If I had been rifle hunting, I may have been able to quickly get around the brush and get a shot at that deer, but then again maybe not. My big mistake was obviously getting up and moving, and I learned a vital lesson about ground-hunting with a bow that day. Once you put on a good still-hunt, and get into an area deer are not expecting you to be… Stay Put!

 

Peace

 

 

New Beginnings: My Journey Into Bow Hunting

How do I tell a story that spans a lifetime and involves so many different people people and experiences? I could start by describing my early years of deer hunting and the back-woods crew that took this young green-horn under their wings. Or my first attempt at shooting a bow. It was a total failure. I could tell you about my closest friends that helped move me towards archery. There is the story of  my ‘Super-Bowl’ of deer hunting, the ultimate still- hunt, which I could not have scripted any better with my buddies at our first Round lake Deer-Camp. The success of that hunt seriously turned my thinking toward taking my hunting to the next level. How about walking into a local pro-shop for the first time and being greeted by a very friendly staff that pulled a lefty off the self, gave me a few pointers, and let me sling some arrows for the first time. That felt so good! Buying my first old used Hoyt Raider bow might be a good starting point. Or the day a friend at church blessed me with an almost new Hoyt Ultra-Mag that he did not use anymore… I had to hold back the tears on that one! All these events certainly have a place in my archery journey, and are worthy of a short story all on their own. But I think I have to start telling my tale from the very first day I stepped into the deer-woods holding a bow.

A new beginning.

I set out with my buddy Matt for the Tamarac Refuge on the opening day of the 2017 Minnesota archery season. He was also a first time archer and our sleepless nights, dreaming of the bow hunt, where finally a reality! After pouring over Google Earth, we decided to hunt the Waboose Lake area. My very first plan was foiled. I had hoped to walk the edge of a clear-cut and set up along a ridge on the back-side after a quarter mile walk. The under-brush and new growth proved to be thicker then I anticipated, not having scouted it pre-season, so we made a quick call to back-track, and drove to the near-by Dry Lake trail. After a short walk we came to the west side of the clear-cut. Using logging trails, Matt and I were able to move into the cuttings with a fair amount of ease. The area offered a lot of running trails and deer beds for us to imagine early season bucks behind every brush-pile. After posting for awhile, we met up for a breakfast break about mid-morning. No animals had been spotted moving, but we were so excited to actually be out in the woods, it did not seem to matter. We were like two kids on Christmas morning!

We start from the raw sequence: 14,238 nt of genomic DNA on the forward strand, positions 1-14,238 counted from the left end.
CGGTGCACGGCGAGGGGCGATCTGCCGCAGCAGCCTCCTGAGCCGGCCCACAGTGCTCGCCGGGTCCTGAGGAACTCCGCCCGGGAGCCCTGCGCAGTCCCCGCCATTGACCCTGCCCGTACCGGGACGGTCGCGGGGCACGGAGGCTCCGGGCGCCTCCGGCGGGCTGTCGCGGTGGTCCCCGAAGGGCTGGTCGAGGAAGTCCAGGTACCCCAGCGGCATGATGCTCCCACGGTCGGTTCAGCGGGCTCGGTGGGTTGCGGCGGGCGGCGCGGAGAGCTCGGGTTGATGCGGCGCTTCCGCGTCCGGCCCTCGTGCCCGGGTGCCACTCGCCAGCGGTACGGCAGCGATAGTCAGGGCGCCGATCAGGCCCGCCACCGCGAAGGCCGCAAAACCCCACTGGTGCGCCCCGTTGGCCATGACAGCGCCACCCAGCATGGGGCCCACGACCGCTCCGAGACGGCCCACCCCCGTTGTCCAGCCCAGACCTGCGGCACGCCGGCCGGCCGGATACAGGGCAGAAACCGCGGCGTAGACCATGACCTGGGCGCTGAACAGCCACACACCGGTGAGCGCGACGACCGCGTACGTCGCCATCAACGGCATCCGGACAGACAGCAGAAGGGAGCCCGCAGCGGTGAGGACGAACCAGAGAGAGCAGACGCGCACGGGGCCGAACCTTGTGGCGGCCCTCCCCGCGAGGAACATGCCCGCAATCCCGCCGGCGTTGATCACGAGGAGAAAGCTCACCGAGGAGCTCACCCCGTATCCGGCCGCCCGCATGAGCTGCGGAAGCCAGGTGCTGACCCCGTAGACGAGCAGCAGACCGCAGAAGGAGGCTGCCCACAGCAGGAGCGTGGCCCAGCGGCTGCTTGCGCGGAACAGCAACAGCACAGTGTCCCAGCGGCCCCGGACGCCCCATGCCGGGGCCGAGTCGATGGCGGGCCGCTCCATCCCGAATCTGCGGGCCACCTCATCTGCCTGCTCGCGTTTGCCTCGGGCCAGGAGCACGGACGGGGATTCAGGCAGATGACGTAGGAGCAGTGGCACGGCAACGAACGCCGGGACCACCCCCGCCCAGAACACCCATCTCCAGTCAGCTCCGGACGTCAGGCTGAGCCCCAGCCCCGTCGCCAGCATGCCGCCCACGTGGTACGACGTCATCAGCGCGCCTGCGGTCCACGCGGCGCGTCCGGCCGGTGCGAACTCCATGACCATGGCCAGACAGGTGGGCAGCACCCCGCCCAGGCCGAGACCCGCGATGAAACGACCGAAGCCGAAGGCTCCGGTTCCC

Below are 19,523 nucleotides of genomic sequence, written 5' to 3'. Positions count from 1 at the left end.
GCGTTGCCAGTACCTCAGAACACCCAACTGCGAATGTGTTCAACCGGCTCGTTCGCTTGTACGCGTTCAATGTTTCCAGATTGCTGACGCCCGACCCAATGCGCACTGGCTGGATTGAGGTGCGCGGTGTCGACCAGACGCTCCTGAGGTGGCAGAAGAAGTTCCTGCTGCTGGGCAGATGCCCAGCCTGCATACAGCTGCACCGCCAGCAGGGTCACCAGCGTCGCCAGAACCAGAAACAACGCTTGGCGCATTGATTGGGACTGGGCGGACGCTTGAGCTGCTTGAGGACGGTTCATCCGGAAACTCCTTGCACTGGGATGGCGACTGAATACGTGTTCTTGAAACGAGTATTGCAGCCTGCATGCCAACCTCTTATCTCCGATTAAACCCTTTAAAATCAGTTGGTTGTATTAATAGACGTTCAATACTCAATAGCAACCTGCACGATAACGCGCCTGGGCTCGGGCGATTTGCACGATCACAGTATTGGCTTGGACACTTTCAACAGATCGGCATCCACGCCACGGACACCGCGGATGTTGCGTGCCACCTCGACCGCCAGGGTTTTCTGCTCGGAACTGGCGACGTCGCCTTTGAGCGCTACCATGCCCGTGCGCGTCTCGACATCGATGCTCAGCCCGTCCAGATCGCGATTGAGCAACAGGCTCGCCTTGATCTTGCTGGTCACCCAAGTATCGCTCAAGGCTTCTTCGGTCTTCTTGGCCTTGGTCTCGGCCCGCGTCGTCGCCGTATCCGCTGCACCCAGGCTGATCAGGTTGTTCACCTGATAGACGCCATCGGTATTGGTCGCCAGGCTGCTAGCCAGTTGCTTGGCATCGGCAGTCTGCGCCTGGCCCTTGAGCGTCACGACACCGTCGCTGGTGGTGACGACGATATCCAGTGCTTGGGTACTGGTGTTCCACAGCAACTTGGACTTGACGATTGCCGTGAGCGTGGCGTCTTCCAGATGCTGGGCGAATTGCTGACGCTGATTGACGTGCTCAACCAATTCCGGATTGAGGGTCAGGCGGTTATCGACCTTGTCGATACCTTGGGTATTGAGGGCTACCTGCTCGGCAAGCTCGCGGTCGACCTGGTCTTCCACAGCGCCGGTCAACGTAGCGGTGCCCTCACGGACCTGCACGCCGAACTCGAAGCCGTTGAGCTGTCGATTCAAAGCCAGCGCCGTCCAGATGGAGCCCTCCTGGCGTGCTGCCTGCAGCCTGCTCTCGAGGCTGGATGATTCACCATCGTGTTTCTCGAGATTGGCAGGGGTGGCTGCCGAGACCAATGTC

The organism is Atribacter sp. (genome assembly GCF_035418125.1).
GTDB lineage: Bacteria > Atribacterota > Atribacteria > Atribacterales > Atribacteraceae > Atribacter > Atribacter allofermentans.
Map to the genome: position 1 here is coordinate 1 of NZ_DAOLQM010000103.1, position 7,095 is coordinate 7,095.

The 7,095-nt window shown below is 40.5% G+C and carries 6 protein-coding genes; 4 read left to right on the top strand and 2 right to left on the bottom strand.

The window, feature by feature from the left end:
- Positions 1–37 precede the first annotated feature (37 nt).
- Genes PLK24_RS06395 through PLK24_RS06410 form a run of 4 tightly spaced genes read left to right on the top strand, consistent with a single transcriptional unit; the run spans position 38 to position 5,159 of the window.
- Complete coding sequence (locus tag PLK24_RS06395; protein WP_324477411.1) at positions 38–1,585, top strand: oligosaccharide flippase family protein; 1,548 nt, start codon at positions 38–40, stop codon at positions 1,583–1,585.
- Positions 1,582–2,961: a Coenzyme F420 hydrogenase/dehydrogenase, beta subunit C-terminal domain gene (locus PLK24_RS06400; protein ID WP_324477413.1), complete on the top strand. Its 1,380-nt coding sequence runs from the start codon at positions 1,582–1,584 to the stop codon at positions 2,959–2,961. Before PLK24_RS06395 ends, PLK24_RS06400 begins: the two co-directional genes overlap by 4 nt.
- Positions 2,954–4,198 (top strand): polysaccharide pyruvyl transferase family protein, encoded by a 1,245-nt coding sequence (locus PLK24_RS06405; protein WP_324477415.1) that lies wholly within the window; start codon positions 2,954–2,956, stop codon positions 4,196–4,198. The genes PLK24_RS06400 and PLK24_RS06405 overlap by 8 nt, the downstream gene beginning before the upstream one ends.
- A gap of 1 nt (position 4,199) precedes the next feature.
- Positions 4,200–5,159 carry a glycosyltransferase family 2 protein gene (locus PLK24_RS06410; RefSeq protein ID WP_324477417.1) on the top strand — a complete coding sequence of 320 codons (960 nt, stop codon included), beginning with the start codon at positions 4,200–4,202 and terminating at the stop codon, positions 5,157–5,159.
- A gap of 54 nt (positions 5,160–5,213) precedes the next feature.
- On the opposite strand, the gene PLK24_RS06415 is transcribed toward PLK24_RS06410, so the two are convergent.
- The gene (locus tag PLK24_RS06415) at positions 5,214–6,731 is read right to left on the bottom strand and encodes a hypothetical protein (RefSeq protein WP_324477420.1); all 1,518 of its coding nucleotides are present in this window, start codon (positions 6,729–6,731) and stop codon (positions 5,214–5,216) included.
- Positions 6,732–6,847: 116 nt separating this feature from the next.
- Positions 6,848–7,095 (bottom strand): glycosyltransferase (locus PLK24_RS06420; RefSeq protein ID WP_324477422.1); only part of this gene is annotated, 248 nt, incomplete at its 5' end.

After kicking around Waboose Lake for awhile, we decided to head up to my hunting area at Round Lake and walk a trail for an afternoon sit. The late summer cover was stifling! It is such a different atmosphere then the open deer-woods of November. We felt like a deer could be ten yards away in the thick jungle-like foliage, and we would not even see it. After walking out to a point of land, defined by a big Beaver Dam I wanted to cross, we took a short lunch break when it proved to wet for a late summer crossing. We were just making it up as we went, and having the time of our lives!

It was time to get set up for the evening sit. We followed the narrow walking trail to another one of my favorite spots and stealed our way into an open Oak ridge. I had always noticed deer movement in this clearing. Matt settled into some good ground cover, I went on a ways until the ridge sloped down to a small creek and I found a place to watch the grassy bottom. I waited. It was quiet. The air was dense, with no evidence of the changing season. Some flies discovered me and enjoyed dive bombing my motionless lack of defense. I heard the forest floor pop from time to time. Acorns!

The exciting first day of archery turned itself over to long shadows and darkness. I made my way back towards Matt, and would have walked right by him if he had not stopped me with a short whistle. He emerged from the wood-land cover like Rambo, and we greeted each other with smiles that refused to disappear! As we walked back to the truck it was impossible to contain our enthusiasm. We both felt like we had been transported back in time.

Although neither one of us caught a glimpse of a Whitetail that day, it was a successful hunt, because we had been there. The pure joy and simplicity of being in the forest with a bow was contagious. This was a new day! It was the first of many adventures to come,  and we were hooked on bow-hunting!

“… all things are become new” (Second Corinthians Five, Seventeen)

Peace

David Bakke

Logo: Matt Bernier